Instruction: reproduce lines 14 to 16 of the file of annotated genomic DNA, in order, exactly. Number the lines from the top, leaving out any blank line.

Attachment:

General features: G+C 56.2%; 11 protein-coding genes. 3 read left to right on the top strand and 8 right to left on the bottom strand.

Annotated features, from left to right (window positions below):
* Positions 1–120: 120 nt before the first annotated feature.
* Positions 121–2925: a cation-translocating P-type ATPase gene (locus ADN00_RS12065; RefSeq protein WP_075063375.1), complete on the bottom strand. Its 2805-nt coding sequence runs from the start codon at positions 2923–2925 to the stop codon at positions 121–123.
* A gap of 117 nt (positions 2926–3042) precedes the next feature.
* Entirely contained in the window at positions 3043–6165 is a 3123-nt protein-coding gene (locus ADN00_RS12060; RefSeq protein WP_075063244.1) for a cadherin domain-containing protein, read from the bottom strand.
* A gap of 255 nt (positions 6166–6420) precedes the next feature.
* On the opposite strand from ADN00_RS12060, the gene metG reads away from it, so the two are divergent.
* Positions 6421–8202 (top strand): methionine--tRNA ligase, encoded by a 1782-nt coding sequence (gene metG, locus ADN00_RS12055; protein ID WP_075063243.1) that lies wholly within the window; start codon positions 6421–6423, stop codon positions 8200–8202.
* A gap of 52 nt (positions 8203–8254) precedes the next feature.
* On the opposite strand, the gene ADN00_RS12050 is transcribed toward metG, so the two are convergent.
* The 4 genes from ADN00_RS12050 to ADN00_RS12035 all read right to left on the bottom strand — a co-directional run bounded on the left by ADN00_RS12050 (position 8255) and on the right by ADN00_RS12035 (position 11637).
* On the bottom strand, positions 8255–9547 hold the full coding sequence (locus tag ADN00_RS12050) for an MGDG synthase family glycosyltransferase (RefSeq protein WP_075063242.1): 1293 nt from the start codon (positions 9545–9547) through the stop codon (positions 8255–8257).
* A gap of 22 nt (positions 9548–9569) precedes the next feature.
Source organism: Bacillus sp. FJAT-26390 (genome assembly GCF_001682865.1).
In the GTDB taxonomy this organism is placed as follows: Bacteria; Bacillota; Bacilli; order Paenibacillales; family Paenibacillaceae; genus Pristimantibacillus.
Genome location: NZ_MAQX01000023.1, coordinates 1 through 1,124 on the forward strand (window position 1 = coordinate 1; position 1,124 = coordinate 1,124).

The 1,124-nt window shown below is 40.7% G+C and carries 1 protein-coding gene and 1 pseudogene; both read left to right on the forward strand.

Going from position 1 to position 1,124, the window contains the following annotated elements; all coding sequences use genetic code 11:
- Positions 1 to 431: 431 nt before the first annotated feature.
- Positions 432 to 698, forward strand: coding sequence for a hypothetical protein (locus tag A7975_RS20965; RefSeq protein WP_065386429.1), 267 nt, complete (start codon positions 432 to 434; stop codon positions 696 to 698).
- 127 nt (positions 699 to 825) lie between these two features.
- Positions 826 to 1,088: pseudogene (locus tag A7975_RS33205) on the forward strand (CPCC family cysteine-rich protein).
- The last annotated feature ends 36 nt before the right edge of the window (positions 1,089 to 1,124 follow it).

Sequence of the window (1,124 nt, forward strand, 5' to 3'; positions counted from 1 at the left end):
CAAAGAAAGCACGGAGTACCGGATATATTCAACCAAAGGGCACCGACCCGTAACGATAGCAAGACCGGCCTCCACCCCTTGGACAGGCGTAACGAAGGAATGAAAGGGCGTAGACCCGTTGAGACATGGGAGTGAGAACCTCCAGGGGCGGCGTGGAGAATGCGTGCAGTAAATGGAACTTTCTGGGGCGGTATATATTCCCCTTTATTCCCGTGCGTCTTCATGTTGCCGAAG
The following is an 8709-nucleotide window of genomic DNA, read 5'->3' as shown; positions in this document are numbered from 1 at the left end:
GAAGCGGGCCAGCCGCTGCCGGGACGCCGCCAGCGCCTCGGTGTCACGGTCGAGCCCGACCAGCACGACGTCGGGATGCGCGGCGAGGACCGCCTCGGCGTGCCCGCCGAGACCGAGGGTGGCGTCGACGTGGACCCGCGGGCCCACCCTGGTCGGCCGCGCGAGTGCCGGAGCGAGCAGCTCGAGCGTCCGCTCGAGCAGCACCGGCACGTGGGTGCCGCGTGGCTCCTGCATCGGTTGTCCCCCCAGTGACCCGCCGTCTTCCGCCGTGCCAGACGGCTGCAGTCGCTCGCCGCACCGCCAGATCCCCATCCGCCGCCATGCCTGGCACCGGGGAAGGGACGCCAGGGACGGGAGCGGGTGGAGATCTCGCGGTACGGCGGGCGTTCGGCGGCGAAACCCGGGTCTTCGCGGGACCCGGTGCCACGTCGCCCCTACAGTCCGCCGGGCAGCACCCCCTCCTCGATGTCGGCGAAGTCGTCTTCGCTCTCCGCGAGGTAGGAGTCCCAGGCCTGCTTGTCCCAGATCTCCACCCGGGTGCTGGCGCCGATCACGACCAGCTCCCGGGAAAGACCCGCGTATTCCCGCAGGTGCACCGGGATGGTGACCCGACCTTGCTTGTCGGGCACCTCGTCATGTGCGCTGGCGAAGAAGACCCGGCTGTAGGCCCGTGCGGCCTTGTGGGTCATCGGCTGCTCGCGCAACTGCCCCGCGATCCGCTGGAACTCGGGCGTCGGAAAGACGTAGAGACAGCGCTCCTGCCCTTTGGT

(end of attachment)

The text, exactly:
* A gap of 22 nt (positions 9548–9569) precedes the next feature.
Source organism: Bacillus sp. FJAT-26390 (genome assembly GCF_001682865.1).
In the GTDB taxonomy this organism is placed as follows: Bacteria; Bacillota; Bacilli; order Paenibacillales; family Paenibacillaceae; genus Pristimantibacillus.